Reliance Jio, Vodafone, Airtel target select spectrum bands after a tepid start to auction

Bidding intensity likely to reduce in the coming days, an outcome that will underscore the need for rationality in the pricing of spectrum in India, experts say

Photo: Pradeep Gaur/ Mint
Photo: Pradeep Gaur/ Mint

New Delhi: The second day of the spectrum auction saw little action compared with the first, and the government could fall well short of the Rs5.6 trillion it originally expected to raise by selling 2,354MHz of radio waves.

Monday saw six rounds of bidding, with telcos including Bharti Airtel Ltd, Vodafone India Ltd, Idea Cellular Ltd and Reliance Jio Infocomm Ltd bidding for just Rs3,261 crore worth of spectrum, taking the overall tally to Rs56,792 crore, according to a person familiar with the matter who asked not to be identified.

The five rounds of bidding on Saturday, the first day of the auction, saw telcos bid for as much as Rs53,531 crore worth of spectrum.

Unless things pick up in later rounds, the government may also find it difficult to meet the targeted Rs98,995 crore from communication services for the year to March. The amount includes proceeds from spectrum auction and other fees levied by the telecom department. Only a fraction of the amount raised through the auctions will flow into the government’s coffers this year.

The flagging of intensity in the auction on Monday was expected after telcos aggressively plugged gaps in their network through active participation on Saturday, in all the bands except for the 700MHz and 900MHz ones.

On Monday, Mint reported that the auction may end as early as this week because of a high reserve price for the airwaves, especially in 700MHz, and muted response from telcos.

In 2010, a similar auction went on for more than a month and a 2015 edition lasted 19 days and 115 rounds.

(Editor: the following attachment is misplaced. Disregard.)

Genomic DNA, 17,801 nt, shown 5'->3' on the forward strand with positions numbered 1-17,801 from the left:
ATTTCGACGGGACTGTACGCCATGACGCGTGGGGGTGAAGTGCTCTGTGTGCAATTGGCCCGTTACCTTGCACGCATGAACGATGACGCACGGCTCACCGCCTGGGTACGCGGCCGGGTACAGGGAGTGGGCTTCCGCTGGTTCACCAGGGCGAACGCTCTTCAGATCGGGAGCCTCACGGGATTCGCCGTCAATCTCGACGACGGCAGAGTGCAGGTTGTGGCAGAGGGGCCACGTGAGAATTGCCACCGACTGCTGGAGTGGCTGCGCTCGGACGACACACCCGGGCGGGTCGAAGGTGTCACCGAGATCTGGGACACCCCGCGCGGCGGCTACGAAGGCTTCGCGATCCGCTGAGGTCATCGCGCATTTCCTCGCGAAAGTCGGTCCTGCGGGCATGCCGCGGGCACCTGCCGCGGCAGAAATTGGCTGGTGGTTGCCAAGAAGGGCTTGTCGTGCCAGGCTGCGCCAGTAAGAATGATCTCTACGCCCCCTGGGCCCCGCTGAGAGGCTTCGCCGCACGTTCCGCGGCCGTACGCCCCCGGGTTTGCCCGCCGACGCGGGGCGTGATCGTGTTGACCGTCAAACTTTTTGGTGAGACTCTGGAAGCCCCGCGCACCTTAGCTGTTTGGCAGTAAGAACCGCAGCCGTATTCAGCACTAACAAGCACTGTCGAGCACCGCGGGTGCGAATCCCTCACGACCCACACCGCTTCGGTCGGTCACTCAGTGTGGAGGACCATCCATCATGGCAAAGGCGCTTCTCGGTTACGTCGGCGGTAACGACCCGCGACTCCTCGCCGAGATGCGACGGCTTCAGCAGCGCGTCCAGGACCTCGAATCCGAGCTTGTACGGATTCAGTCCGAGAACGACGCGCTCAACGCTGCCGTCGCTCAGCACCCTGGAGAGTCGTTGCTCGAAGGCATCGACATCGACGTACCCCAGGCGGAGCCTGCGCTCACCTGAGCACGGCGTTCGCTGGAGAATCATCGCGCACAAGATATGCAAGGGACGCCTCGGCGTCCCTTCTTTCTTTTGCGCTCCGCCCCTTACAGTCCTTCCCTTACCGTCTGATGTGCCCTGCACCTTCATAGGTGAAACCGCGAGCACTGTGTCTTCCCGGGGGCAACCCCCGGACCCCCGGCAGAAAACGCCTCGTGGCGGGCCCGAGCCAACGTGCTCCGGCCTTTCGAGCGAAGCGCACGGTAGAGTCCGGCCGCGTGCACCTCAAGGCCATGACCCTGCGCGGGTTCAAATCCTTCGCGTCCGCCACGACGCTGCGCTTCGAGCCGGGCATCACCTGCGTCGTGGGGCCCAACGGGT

“Last time (2015), auction was a survival auction; this time, there is no fighting to survive; so, obviously, there is a difference,” said the person cited above. His reference is to the fact that the licences of several telcos were expiring in 2015 and had to be renewed, and the spectrum bid for afresh.

That auction was for only 380.75MHz spectrum in four bands and fetched the government Rs1.1 trillion.

In 2010, the government raised Rs1.06 trillion from the auction.

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Vishal Tripathi, research director at Gartner Inc., said despite 700MHz being the most efficient band for data across the world, no company showed interest in it to safeguard financial interests. “Telcos have bid for what was needed without going overboard, keeping their business model and RoI (return on investments) in mind as companies cannot raise voice or data tariffs due to competition from Reliance Jio.”

Still, the $8.1 billion worth of bids on Saturday was 21% higher than Goldman Sachs’ estimate of $6.7 billion.

The assured amount of $8.4 billion with an immediate upfront payment of $4 billion means that the value of spectrum sold in the current auction is in line with previous spectrum auctions held in India, Credit Suisse said.

In a 2 October report, Morgan Stanley said “(the) 1800MHz saw the highest activity, with two to three bidders present across most of the circles.”

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